Coronavirus vaccine: Thailand begins COVID-19 vaccine trials on monkeys

Anthony Fauci

Last month, scientists at Oxford University began immunizing more than 1,000 volunteers with their vaccine candidate in a preliminary trial created to test the shot's safety. "We are very grateful to the huge support of the trial volunteers in helping test whether this new vaccine could protect humans against the pandemic coronavirus".

A risk among the test subjects is something called "disease enhancement" which causes a vaccine to make the disease worse - something that's happened in animal trials for vaccines for relatives of COVID-19.

"For these groups, researchers will be assessing the immune response to the vaccine in people of different ages, to find out if there is variation in how well the immune system responds in older people or children", the researchers said. The team will recruit 500 frontline staff, screening and vaccinating them, either with the COVID-19 candidate or with a meningitis vaccine used as a control in this randomised blind study. Only half of black Americans, who represent a disproportionate percentage of coronavirus deaths, said they were somewhat or very interested in a vaccine, perhaps reflecting memories of an infamous USA government study that left black men deliberately untreated for syphilis.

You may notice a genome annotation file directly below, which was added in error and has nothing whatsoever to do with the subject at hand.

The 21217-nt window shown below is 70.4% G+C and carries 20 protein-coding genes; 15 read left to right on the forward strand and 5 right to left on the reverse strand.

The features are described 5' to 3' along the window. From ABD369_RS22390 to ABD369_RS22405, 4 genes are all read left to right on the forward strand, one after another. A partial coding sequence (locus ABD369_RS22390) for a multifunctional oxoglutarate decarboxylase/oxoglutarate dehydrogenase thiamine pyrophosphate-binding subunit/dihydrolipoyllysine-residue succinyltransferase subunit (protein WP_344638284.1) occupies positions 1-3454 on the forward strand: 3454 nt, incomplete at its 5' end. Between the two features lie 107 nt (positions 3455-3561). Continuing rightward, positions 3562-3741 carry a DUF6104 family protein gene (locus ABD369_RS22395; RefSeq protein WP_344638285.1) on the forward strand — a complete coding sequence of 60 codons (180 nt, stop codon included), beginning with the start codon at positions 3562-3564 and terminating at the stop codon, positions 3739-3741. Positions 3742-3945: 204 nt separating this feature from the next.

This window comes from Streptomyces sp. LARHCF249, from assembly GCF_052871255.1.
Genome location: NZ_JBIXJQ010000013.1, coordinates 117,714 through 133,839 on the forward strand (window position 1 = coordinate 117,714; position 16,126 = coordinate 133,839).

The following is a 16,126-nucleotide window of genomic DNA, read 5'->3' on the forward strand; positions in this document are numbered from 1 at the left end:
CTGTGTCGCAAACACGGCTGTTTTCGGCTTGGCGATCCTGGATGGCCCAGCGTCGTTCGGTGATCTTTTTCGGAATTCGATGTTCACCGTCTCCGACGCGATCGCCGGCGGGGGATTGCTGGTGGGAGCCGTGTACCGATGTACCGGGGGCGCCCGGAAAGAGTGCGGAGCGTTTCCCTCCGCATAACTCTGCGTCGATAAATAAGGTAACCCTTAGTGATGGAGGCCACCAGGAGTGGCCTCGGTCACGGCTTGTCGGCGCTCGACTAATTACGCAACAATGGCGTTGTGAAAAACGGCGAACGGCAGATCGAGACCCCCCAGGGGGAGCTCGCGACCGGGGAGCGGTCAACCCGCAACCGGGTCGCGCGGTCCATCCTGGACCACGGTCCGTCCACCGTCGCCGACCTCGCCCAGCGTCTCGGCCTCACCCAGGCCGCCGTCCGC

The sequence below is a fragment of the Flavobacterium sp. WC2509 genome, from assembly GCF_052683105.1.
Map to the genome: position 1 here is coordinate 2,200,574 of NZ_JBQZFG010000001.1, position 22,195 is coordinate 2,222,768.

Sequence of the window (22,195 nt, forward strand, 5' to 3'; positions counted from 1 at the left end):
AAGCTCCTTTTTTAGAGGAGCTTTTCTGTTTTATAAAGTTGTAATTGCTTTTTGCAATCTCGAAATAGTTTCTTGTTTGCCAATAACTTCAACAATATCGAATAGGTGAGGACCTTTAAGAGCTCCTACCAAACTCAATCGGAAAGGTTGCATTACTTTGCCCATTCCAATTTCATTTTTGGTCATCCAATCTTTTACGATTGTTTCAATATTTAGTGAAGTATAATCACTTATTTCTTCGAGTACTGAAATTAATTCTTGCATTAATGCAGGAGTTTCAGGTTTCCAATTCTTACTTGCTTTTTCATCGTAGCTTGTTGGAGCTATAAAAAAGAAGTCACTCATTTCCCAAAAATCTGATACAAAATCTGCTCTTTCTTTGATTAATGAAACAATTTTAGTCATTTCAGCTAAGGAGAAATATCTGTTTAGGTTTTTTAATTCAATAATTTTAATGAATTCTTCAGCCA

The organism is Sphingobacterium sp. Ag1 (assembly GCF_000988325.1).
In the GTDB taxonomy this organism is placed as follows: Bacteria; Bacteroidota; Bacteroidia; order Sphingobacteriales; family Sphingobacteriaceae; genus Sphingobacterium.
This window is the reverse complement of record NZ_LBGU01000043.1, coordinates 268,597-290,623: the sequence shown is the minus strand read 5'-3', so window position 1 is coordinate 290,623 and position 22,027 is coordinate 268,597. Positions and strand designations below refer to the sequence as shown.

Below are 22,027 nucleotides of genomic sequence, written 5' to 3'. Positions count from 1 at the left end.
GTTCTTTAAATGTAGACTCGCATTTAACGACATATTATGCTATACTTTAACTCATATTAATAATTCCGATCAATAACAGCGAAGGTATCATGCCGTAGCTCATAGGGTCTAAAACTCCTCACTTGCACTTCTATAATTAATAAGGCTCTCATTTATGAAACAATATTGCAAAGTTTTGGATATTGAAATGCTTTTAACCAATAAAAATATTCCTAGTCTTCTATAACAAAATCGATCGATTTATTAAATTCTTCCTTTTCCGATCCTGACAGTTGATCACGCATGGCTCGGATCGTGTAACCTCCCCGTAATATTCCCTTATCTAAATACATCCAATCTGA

He said that the government had no other choice during the initial days of the COVID-19 outbreak to shut down. "How quickly we reach the numbers required will depend on the levels of virus transmission in the community".

"We are scaling up on a conservative basis of about 4 to 5 million doses a month to begin with", Chief Executive Adar Poonawalla told Reuters, adding the company was in discussions with AstraZeneca.

The company said that it is capable of producing over one billion doses of the AZD1222 vaccine for this year and the next.

But there is a need for a varying number of vaccines to mitigate the COVID-19 pandemic, and Dr. Barouch is working on an Ad26 vaccine, which is far less likely have people with high levels of antibodies to that strain.

That will involve recruiting "very healthy individuals" for the trials, he said.

The firm plans to deliver at least 400 million from September this year, with 100 million provided in Britain.

Fox News' Christopher Carbone contributed to this article.

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